These changes will be effective in three stages. The first stage went into effect last November, the next stage will be in effect this November, and the last stage will go into effect in November 2018.

In looking at a broad overview of changes implemented last November, new regulations support increased resident control, choice and preferences; expanded training requirements for staff, contract employees and volunteers; and additional protections related to abuse, neglect and exploitation. Improvements to admission, transfer and discharge processes also are required.

Changes to residents’ rights include new requirements that increase resident participation and decision-making in the care planning process and their treatment, as well as provisions related to the handling of grievance procedures, visitation and roommate choices.

Modifications and additions have been made related to specific aspects of physical care for residents, including a new section concerning the use of bedrails. Alternatives for resident safety must be tried instead of bedrails, and bedrails can be used only with informed consent from the resident or a resident’s representative. Food and nutrition services updates include menus that reflect the religious, cultural and ethnic needs and preferences of residents and options for residents who wish meals or snacks at non-traditional times.

A key change in the new regulations is the prohibition of contract language within skilled nursing facility admission agreements that requires the use of binding arbitration to resolve disputes. This means that the resident is waiving the right to a trial with a judge and jury if a problem occurs, and instead, a neutral party will determine the outcome of the situation. This new regulation has been challenged in court, so its implementation has been delayed.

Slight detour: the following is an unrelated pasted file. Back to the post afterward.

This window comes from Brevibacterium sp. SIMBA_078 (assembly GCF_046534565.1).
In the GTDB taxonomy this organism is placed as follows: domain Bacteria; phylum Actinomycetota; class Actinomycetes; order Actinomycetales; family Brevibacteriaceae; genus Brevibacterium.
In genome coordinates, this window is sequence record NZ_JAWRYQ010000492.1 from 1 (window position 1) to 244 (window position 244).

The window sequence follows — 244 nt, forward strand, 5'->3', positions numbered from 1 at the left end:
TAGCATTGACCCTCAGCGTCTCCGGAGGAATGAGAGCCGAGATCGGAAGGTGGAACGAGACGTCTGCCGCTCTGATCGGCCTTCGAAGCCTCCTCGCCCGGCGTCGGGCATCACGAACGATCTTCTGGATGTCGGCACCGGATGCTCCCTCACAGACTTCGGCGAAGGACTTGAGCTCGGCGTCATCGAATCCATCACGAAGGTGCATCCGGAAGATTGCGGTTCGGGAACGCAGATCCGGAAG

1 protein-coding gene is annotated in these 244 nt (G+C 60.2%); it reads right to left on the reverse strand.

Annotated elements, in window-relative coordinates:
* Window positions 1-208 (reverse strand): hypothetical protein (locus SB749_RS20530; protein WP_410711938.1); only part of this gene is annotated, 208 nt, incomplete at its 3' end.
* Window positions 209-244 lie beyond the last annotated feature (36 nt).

Absent from the new regulations are standards requiring minimum staffing levels for facilities and the presence of a registered nurse on duty 24 hours a day. The competency of staff members as well as the number, acuity and diagnoses of residents are to be considered in determining appropriate staffing levels for individual facilities.

The regulation of medication use in nursing facilities will be addressed in next week’s article.

For a more detailed summary of the additions and modifications to current nursing facility regulations, visit The National Consumer Voice for Quality Long-Term Care at www.theconsumervoice.org. This organization provides information for consumers of long-term care services, their families and advocates for quality care.

Learn more about the article’s author, and other community education opportunities, at www.keystoneelderlaw.com. Check out the book, “Long Term Care Guide: Essential Tools for Solving the Elder Care Puzzle,” at the Whistlestop Bookshop or Amazon, and see Keystone’s free directory of services for older adults at www.mypeaceguide.com. Keystone Elder Law has offices in Mechanicsburg and Carlisle. Call 717-697-3223 for a free telephone consultation.